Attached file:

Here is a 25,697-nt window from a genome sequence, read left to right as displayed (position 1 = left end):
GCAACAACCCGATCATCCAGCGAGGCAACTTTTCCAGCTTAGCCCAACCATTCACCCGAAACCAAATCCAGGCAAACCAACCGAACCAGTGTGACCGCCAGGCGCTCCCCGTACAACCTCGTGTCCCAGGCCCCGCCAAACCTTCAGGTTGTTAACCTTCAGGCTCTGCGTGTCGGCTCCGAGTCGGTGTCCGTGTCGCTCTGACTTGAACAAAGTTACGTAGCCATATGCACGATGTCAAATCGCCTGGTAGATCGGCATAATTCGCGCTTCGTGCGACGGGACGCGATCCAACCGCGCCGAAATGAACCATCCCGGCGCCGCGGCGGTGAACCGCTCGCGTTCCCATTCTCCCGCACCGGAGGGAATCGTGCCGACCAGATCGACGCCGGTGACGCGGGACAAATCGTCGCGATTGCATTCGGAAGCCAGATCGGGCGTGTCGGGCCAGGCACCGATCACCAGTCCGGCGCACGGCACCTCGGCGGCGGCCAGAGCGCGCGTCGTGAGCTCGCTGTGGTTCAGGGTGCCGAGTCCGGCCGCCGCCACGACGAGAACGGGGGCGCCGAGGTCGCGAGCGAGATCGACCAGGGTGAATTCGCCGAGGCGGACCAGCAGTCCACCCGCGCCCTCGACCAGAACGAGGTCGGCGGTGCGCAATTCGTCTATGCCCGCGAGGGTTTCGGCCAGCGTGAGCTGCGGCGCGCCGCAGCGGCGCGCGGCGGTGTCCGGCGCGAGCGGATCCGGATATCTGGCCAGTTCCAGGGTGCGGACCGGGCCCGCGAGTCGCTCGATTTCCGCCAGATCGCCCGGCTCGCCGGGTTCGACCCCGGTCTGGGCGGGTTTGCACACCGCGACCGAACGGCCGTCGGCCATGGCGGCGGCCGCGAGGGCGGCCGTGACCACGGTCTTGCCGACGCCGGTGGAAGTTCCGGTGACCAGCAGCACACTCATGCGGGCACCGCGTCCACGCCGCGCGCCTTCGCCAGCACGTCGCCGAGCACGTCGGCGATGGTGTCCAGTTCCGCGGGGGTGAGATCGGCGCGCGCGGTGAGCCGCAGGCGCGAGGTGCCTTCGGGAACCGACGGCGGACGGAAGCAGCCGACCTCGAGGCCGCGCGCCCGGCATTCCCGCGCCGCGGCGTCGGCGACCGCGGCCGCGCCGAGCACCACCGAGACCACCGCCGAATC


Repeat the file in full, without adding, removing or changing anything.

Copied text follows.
Here is a 25,697-nt window from a genome sequence, read left to right as displayed (position 1 = left end):
GCAACAACCCGATCATCCAGCGAGGCAACTTTTCCAGCTTAGCCCAACCATTCACCCGAAACCAAATCCAGGCAAACCAACCGAACCAGTGTGACCGCCAGGCGCTCCCCGTACAACCTCGTGTCCCAGGCCCCGCCAAACCTTCAGGTTGTTAACCTTCAGGCTCTGCGTGTCGGCTCCGAGTCGGTGTCCGTGTCGCTCTGACTTGAACAAAGTTACGTAGCCATATGCACGATGTCAAATCGCCTGGTAGATCGGCATAATTCGCGCTTCGTGCGACGGGACGCGATCCAACCGCGCCGAAATGAACCATCCCGGCGCCGCGGCGGTGAACCGCTCGCGTTCCCATTCTCCCGCACCGGAGGGAATCGTGCCGACCAGATCGACGCCGGTGACGCGGGACAAATCGTCGCGATTGCATTCGGAAGCCAGATCGGGCGTGTCGGGCCAGGCACCGATCACCAGTCCGGCGCACGGCACCTCGGCGGCGGCCAGAGCGCGCGTCGTGAGCTCGCTGTGGTTCAGGGTGCCGAGTCCGGCCGCCGCCACGACGAGAACGGGGGCGCCGAGGTCGCGAGCGAGATCGACCAGGGTGAATTCGCCGAGGCGGACCAGCAGTCCACCCGCGCCCTCGACCAGAACGAGGTCGGCGGTGCGCAATTCGTCTATGCCCGCGAGGGTTTCGGCCAGCGTGAGCTGCGGCGCGCCGCAGCGGCGCGCGGCGGTGTCCGGCGCGAGCGGATCCGGATATCTGGCCAGTTCCAGGGTGCGGACCGGGCCCGCGAGTCGCTCGATTTCCGCCAGATCGCCCGGCTCGCCGGGTTCGACCCCGGTCTGGGCGGGTTTGCACACCGCGACCGAACGGCCGTCGGCCATGGCGGCGGCCGCGAGGGCGGCCGTGACCACGGTCTTGCCGACGCCGGTGGAAGTTCCGGTGACCAGCAGCACACTCATGCGGGCACCGCGTCCACGCCGCGCGCCTTCGCCAGCACGTCGCCGAGCACGTCGGCGATGGTGTCCAGTTCCGCGGGGGTGAGATCGGCGCGCGCGGTGAGCCGCAGGCGCGAGGTGCCTTCGGGAACCGACGGCGGACGGAAGCAGCCGACCTCGAGGCCGCGCGCCCGGCATTCCCGCGCCGCGGCGTCGGCGACCGCGGCCGCGCCGAGCACCACCGAGACCACCGCCGAATC